There appears to be a phenomenon – a television phenomenon – that provides litigants with nothing more than unreasonable expectations about the time it takes to obtain a Final Judgment of Divorce. It is astonishing how the leading couple in a film can marry and divorce in two hours or less. No wonder so many litigants facing divorce are shocked to learn the length of time it really takes to divorce their spouse. Truth is, unless you and your partner can agree as to how to proceed on all issues including, but not limited to, custody, child support, equitable distribution, financial support, and retirement, before you walk into an attorney’s office for a consultation, you are facing, on average, a year of litigation. Yes, that’s right. I said it. One year. Do not let the movies fool you: it is never as it seems.

During litigation, discovery is exchanged where both parties have an opportunity to learn about the financials and respective positions with regard to custody, if applicable. This stage alone can take a couple of months. At the onset of the litigation for divorce, it is imperative that both parties complete a Case Information Statement, an important document which will specify yearly incomes, the marital lifestyle and list all of the assets and debt acquired during the marriage. The parties will also be required to attend a Case Management Conference with the Judge assigned to your case to review discovery end dates. The next phase of the litigation is the all-important Early Settlement Panel.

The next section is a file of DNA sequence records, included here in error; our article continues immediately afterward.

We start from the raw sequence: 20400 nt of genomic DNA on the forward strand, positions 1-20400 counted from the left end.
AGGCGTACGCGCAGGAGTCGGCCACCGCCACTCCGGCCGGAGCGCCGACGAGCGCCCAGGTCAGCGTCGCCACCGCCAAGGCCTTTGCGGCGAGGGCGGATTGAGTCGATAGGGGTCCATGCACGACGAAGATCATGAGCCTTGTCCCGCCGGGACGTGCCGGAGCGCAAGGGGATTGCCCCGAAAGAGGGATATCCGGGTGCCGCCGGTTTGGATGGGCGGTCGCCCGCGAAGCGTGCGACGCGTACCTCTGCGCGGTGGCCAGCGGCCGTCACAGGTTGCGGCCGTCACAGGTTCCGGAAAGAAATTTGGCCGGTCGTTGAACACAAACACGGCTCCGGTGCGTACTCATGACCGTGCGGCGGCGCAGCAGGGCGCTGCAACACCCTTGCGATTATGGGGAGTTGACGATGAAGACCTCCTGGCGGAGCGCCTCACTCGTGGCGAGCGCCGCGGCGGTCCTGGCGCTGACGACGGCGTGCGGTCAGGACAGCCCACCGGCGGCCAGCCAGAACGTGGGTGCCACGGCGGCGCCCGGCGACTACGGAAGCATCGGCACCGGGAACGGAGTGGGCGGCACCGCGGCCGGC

Early Settlement Panel is a mandatory event scheduled several months after the complaint for divorce is filed. At this event, both parties meet with two experienced matrimonial attorneys to discuss the outstanding issues. The panelists volunteer their time to help settle the financial aspect of your case only; custody and parenting time are not discussed. Many cases settle on this day after litigants hear the suggestions from the panelists.  If you settle at Early Settlement Panel, the Court will grant you a divorce on the same day and your case will be over.  However, if you do not settle, you proceed to the next stage: Economic Mediation.

At Economic Mediation, the parties meet with one matrimonial attorney who will work hard to mediate your differences. Usually, the mediator will focus purely on the economic issues but custody and parenting time can be mediated if requested. Many cases settle at this point. Both sides will hear about the probable outcome and come to terms that if they proceed to trial, the risk inherit in a trial and the risk of spending thousands of dollars on counsel fees for a trial, may outweigh any benefit.

In the event you are not settled at Economic mediation, you will be scheduled for an Intensive Settlement Conference with the Judge who will provide input as to how he or she may ultimately decide the disputed issues. A trial will be scheduled if you cannot settle your case. Many times, a trial will be scheduled months in advance due to the busy court calendar and you will be forced to return to Court throughout several different days to finish your trial.

As you can see, movies do not reveal the work it takes to get a divorce. In reality, divorce litigation is a lengthy process engineered to help litigants avoid the cost of trial to settle their case. There is no question, divorce is not as quick as the movies would have you believe. Don’t believe the hype. Talk to an experienced attorney to learn the truth.

If you have questions about a divorce and seek legal assistance, contact an experienced attorney at Iandoli & Edens, LLC at 908.879.9499. Make an appointment today. Click here to log onto for more information.